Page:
Arterial stiffness and renal impairment in non-proteinuric type 2 diabetic patients
Article first published online: 8 JUL 2011
© 2011 Asian Association for the Study of Diabetes and Blackwell Publishing Asia Pty Ltd
Journal of Diabetes Investigation
Volume 3, Issue 1, pages 86–91, February 2012
How to Cite
Nakao, K., Uzu, T., Araki, S.-i., Kume, S., Deji, N., Chin-Kanasaki, M., Araki, H., Isshiki, K., Sugimoto, T., Kawai, H., Nishio, Y., Kashiwagi, A. and Maegawa, H. (2012), Arterial stiffness and renal impairment in non-proteinuric type 2 diabetic patients. Journal of Diabetes Investigation, 3: 86–91. doi: 10.1111/j.2040-1124.2011.00146.x
- Issue published online: 20 FEB 2012
- Article first published online: 8 JUL 2011
- Received 9 March 2011; revised 9 May 2011; accepted 31 May 2011
- Vascular compliance;
- Chronic kidney disease
Aims/Introduction: Although increases in urinary protein excretion generally precede a decline in the glomerular filtration rate, non-proteinuric renal impairment is common in patients with diabetes. In the present study, we examined the relationship between indices of arterial stiffness and renal function in type 2 diabetic patients without proteinuria.
Methods: Blood sampling, 24-h urine collection, brachial–ankle pulse wave velocity, and 24-h ambulatory blood pressure monitoring were performed in type 2 diabetic patients without overt proteinuria. The ambulatory arterial stiffness index was calculated as (1 – the regression slope of diastolic/systolic ambulatory blood pressure). Estimated glomerular filtration rate (eGFR)was calculated using the simplified prediction equation proposed by the Japanese Society of Nephrology.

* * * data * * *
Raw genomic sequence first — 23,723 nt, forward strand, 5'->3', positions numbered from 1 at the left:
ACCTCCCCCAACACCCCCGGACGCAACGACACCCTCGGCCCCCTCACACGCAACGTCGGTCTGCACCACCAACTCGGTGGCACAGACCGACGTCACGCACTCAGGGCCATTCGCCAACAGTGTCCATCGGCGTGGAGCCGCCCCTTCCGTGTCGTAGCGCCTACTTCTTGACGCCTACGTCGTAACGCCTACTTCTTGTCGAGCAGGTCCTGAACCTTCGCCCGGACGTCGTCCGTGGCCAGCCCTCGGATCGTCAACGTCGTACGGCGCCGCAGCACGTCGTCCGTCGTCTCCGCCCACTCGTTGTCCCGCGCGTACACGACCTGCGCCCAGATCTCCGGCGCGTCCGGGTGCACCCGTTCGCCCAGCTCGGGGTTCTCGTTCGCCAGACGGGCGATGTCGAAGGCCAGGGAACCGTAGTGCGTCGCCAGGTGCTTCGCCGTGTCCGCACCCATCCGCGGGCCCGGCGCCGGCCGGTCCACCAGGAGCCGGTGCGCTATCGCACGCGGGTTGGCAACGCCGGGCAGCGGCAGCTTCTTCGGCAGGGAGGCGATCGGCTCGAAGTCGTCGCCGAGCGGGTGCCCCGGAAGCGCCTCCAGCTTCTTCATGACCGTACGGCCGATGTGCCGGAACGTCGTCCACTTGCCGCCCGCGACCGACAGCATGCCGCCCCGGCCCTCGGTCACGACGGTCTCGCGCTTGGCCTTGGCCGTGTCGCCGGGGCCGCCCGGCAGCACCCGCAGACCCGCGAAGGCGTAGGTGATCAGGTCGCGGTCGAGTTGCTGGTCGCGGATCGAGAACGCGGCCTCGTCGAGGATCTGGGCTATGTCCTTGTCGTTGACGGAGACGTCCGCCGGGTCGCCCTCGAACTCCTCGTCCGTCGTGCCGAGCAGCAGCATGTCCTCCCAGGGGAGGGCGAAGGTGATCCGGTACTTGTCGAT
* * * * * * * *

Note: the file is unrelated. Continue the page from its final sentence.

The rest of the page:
Results: Of 213 non-proteinuric patients with type 2 diabetes, 60 (28.2%) had a reduced eGFR (<60 mL/min per 1.73 m2). Although the urinary albumin excretion rate was significantly correlated with the eGFR, 34 of 152 patients with normoalbuminuria (22.4%) had a reduced eGFR. The eGFR was significantly and negatively correlated with the ambulatory arterial stiffness index and brachial–ankle pulse wave velocity, but not with 24-h pulse pressure. Multivariate analysis revealed that increased age and increased urinary albumin excretion were independently associated with decreased eGFR. In addition, the ambulatory arterial stiffness index, but not brachial–ankle pulse wave velocity, were found to be independently and significantly associated with eGFR.
Conclusions: Ambulatory arterial stiffness index is a marker for increased risk of renal failure in non-proteinuric patients with type 2 diabetes. (J Diabetes Invest, doi: 10.1111/j.2040-1124.2011.00146.x, 2012)